• They just need to put a tube with a ball in at and a sensor at the top of the tube. If the baby is shaken too much or turned upside-down. the ball will hit the sensor. Something like that…

  5. Who knew YOU were responsible for the flour sack “babies”??? (They still use them, you know.) Great idea – and great story!

  6. At least they got the idea that parenthood is permanent! Unfortunately, some parents are just as clever in finding ways to avoid the responsibilities.

  7. None of the high schools I went to had any of these! I learned how to care for babies on babies, and I totally agree it’s a full time commitment and after watch my best friend be a teen mom I’m so very glad I was 25 when my daughter was born. I liked kids as a teen but I can’t imagine have had to do it 24/7 while still going to school and working, which is what my parents swore they would make me do.

  8. My daughter was in band and never in a Home Ec or a Life Skills class o receive this lesson. I let her quit band her senior year and my grandson was born 4 weeks before graduation! Lesson, don’t let them quit band unless they take a class about parenting first!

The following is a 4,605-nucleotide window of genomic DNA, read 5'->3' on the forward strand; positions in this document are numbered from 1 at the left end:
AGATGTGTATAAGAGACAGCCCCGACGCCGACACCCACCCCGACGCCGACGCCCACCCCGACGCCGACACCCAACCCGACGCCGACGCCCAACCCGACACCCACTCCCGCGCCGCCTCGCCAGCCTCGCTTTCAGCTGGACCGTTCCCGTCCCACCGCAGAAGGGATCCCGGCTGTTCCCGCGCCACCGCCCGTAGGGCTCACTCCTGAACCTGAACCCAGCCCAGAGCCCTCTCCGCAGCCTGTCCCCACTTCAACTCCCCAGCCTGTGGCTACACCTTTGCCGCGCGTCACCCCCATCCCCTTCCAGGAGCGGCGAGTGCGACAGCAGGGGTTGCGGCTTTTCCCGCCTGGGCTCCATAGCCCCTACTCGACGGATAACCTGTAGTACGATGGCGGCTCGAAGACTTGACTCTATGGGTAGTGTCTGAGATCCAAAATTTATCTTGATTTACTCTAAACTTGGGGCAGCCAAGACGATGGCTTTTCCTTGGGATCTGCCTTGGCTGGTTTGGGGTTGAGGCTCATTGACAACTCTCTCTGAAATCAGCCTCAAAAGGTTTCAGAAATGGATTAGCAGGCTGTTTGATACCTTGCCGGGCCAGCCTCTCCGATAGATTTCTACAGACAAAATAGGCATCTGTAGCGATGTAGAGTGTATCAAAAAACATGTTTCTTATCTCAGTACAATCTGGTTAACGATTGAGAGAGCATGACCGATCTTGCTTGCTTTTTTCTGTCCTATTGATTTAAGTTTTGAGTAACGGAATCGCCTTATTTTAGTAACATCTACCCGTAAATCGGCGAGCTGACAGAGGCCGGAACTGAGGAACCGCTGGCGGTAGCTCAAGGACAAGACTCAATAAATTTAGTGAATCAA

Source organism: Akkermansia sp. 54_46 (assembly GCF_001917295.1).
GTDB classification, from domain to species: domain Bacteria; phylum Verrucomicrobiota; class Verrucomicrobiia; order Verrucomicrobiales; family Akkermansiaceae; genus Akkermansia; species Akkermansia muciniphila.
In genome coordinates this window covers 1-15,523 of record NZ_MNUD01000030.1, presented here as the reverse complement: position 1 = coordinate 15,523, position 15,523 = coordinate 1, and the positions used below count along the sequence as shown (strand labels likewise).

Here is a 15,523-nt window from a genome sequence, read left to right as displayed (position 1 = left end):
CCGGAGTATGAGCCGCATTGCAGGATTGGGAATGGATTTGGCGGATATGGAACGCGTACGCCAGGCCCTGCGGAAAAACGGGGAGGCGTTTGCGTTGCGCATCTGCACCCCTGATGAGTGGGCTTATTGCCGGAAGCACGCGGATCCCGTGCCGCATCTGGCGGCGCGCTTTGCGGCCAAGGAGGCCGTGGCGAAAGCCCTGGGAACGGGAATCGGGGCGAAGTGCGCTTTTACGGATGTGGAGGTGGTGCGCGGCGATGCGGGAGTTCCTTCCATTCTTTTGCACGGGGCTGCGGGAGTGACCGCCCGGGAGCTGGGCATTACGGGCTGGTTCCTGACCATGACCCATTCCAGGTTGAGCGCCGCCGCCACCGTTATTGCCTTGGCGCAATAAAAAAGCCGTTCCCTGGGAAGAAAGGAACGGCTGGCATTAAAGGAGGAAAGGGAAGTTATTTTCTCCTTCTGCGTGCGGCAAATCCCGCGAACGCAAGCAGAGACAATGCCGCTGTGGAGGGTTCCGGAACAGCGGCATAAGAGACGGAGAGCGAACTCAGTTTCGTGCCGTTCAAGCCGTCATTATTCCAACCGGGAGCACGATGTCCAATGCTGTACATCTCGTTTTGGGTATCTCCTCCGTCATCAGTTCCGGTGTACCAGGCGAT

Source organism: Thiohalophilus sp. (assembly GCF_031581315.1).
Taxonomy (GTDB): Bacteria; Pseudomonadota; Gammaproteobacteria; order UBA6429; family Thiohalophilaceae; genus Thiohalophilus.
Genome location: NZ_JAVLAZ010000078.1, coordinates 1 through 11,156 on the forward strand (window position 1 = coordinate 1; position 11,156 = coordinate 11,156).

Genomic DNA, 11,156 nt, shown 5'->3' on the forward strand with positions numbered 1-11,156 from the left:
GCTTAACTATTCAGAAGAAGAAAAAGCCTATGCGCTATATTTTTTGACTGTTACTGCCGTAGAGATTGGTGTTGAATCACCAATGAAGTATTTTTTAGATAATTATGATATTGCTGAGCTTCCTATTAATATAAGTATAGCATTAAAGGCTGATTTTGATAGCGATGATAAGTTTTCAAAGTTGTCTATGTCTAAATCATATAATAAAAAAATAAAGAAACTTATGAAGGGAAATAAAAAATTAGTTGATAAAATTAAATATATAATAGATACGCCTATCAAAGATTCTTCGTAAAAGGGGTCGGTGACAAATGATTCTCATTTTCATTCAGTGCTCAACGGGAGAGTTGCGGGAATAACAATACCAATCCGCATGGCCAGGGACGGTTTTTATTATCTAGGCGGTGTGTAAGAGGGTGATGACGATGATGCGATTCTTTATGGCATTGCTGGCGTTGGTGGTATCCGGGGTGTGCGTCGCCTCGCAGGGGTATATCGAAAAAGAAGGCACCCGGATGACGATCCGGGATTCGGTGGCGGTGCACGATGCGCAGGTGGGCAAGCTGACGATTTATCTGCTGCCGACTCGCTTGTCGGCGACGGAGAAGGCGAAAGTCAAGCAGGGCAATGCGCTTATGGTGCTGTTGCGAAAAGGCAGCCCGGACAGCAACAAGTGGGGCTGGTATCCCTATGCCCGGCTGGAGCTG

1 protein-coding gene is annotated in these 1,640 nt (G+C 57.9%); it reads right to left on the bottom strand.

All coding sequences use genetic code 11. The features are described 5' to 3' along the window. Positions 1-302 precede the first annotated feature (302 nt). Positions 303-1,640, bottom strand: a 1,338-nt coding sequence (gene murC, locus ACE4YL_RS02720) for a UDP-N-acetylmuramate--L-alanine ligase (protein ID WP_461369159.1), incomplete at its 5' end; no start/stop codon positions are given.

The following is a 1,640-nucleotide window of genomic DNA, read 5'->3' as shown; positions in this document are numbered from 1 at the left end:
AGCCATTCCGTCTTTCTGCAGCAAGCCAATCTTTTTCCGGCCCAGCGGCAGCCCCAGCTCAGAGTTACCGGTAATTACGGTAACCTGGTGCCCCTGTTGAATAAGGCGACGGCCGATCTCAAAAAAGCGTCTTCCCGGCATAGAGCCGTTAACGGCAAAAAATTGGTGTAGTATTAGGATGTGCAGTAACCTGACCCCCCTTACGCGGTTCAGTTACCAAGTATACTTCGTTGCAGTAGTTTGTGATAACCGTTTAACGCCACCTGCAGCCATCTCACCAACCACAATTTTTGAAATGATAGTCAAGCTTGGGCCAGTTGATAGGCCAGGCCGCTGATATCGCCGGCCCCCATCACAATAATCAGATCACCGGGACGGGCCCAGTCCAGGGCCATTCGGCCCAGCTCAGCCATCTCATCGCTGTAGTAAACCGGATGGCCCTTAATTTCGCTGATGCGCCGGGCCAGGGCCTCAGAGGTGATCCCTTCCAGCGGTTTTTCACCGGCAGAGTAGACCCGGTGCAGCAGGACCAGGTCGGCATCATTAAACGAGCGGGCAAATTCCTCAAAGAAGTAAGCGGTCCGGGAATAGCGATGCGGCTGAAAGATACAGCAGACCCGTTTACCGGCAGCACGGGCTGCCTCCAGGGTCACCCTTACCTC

• I know your son. He was a student at KU when my daughter went to camp during the summer. I had the privilege to meet him on several occasions. Great tuba player and teacher!

      • Andrew and his wife Kendal will be teaching in the Richardson School District next year. I am happy to have them closer to home. Andrew loves teaching high school band, as his father did before him. Thanks for taking the time to comment. If you like Star Trek, you will like this month’s comment. If you hit the “follow” button on the website, you will receive a new funny story each month.

      • Yes. He will be at Richardson High School next year.

        I started teaching in Carrollton-Farmers Branch. It’s a small world.

        Have you started “following” my blog yet? All it takes is a click on the “follow” button.

  9. All four of my kids have done the flour baby. My girls dressed them up and carried them in a cute basket – the boys? No so much. They drew weird faces and gave them funny names. I think my youngest failed because he left his in math class and someone turned him in. Funny stories.

  10. Great story, Marilyn! That’s just the coolest thing that you had the idea of “flour babies”! I’ve had many in class over the years!